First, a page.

Entrepreneur Monique Wirtz of Bowling Huizen does not know whether she will still manage the business in a couple of weeks. Wirtz says that if she cannot anymore provide not only food and beverages to customers or guests but also the good quality of the types of equipment in the bowling center, especially the best of the bowling balls – she cannot further start to run the business before the year ends. She does not just have many options to deal with it.

She only has around Forty Thousand to Fifty Thousand euros of fixed monthly expenses, while only One Thousand euros just comes in. Monique hopes to finally hear the great information against her greater judgment. She says that the press discussion is extremely important for her and for the business that something or anything must actually occur rapidly, otherwise, she would not able to make it.

The support needed

Frits vehicle Dijk of the NVB is one of the many in this. “We truly need support. We have been working for eight weeks to get it. The civil service is extremely gradual, there is no movement. If I see this week that 40 to 50 million are released in a couple of days for assistance offered in the fireworks industry, then I almost explode.”

 

Politicians Are Switching To Business?

Politicians who switch to the corporate world often get negative in the news. This creates an image of ‘revolving door politicians’, without it being clear whether this is justified. This article explains what kind of Dutch ex-politicians had a great chance of ending up in the business world in the past ten years.

 

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At the beginning of 2016, VVD MP Bart de Liefde decided to continue his career as a lobbyist at the transport brokerage company Uber. A salient detail is that as a Member of Parliament two years earlier, as spokesman for Competition, he made a plea for Uber. It is not the first time that a politician has made a remarkable switch to the private sector. The best-known example in the Netherlands is Camiel Eurlings who, shortly after his departure as Minister of Transport, Public Works and Water Management, became CEO of KLM. The most striking example in 2016 at the international level was José Manuel Barroso. The former president of the European Commission found a job at Goldman Sachs in London.

Reasons to switch

Whether switching from politics to business is socially desirable is under discussion. For example, it is undesirable for a politician to do favors to a company in the hope of later getting a lucrative job in return. On the other hand, it is also undesirable if an ex-politician does not have the opportunity to use his knowledge and experience where it is best used. Mattozzi and Merlo (2008) argue that there are two types of political careers: there are people who are primarily politicians – they remain active in politics until retirement – and there are people who are active in politics for a while – they time to switch back to the private sector. According to the authors, the most skilled politicians choose to send signals about their skills to the labor market, while the least skilled politicians – due to their poor performance – are forced to leave the political sector. As a result, both the best and the worst politicians end up in the private sector, while the middle-rank in the political sector lags behind. The second reason that may play a role is a political ideology. The idea is that right-wing MPs are more often out to monetize their political careers. That taking right-wing positions is often accompanied by a greater focus on self-interest has been confirmed by, for example, Powdthavee and Oswald (2014).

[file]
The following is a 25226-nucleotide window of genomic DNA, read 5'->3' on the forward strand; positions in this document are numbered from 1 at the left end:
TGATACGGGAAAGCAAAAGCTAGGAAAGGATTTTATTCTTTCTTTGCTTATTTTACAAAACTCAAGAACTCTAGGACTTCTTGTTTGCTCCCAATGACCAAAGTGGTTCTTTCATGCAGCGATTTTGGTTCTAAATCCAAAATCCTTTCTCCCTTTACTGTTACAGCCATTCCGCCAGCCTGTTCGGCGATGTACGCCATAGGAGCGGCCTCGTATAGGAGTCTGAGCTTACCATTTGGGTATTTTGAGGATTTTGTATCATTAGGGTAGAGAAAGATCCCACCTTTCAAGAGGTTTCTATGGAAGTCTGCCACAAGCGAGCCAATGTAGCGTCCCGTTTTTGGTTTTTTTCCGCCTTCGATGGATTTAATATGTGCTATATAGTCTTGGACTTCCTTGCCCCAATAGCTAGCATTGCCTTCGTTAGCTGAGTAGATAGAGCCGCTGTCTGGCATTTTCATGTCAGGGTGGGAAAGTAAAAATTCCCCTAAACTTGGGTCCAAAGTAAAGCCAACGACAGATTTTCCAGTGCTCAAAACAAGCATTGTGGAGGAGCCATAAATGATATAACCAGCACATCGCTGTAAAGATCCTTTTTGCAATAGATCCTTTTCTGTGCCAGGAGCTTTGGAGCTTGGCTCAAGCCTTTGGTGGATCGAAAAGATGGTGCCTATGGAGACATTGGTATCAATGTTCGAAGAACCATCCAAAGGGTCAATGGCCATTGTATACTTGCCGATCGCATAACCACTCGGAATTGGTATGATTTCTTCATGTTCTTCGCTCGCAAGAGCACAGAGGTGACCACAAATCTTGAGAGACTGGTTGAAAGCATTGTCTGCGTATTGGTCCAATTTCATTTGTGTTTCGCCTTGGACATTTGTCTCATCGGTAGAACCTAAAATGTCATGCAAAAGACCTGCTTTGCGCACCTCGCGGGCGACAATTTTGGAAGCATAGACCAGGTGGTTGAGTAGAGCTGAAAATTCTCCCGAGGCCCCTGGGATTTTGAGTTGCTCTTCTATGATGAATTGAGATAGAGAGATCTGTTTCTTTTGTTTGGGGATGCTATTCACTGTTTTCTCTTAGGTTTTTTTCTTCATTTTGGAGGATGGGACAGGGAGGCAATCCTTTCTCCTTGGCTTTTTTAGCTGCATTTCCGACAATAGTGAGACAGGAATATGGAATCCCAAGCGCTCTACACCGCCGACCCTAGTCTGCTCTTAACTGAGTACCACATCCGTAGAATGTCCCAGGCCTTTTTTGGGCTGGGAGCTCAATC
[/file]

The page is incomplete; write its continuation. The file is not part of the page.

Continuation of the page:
Dataset and estimate

The Dutch ex-politicians in this study are all members of parliament and ministers and state secretaries who, between 2006 and mid-2016, left the House or their posts or did not return to their party’s electoral list. The ex-politicians are divided into three groups, depending on where they worked in mid-2016: in the private sector (e.g. lobbyist, entrepreneur, or consultant), in the local political sector (e.g. municipal councilor, mayor, or alderman), or other (e.g. NGO employee, teacher, pensioner). If an ex-politician has multiple jobs, including one in the private sector, he counts in this analysis as working in the private sector. For example, former Prime Minister Jan Peter Balkenende works as a professor at Erasmus University and as an advisor at Ernst & Young, so he is assigned to the private sector. In this study, he has been assigned to the private sector. The information for this research was obtained via the website of the Parliamentary Documentation Center, the LinkedIn site of the ex-politicians, and from various news sources. The following are included as explanatory variables: the list position (1 for the party leader, 2 for the number two, etc.) the (party) ideology on the left-right spectrum of Kieskompas (between -6.5 for a SP’er and 7 for a VVD member) and whether an ex-politician has a job history in the private sector. All regressions were also controlled for age, age squared, gender, political experience, and education level. It has been estimated with a probit model. The dataset contains a total of 150 outgoing politicians in that period. As of mid-2016, 48 of them were employed in the private sector, 61 in the political sector, and 41 others.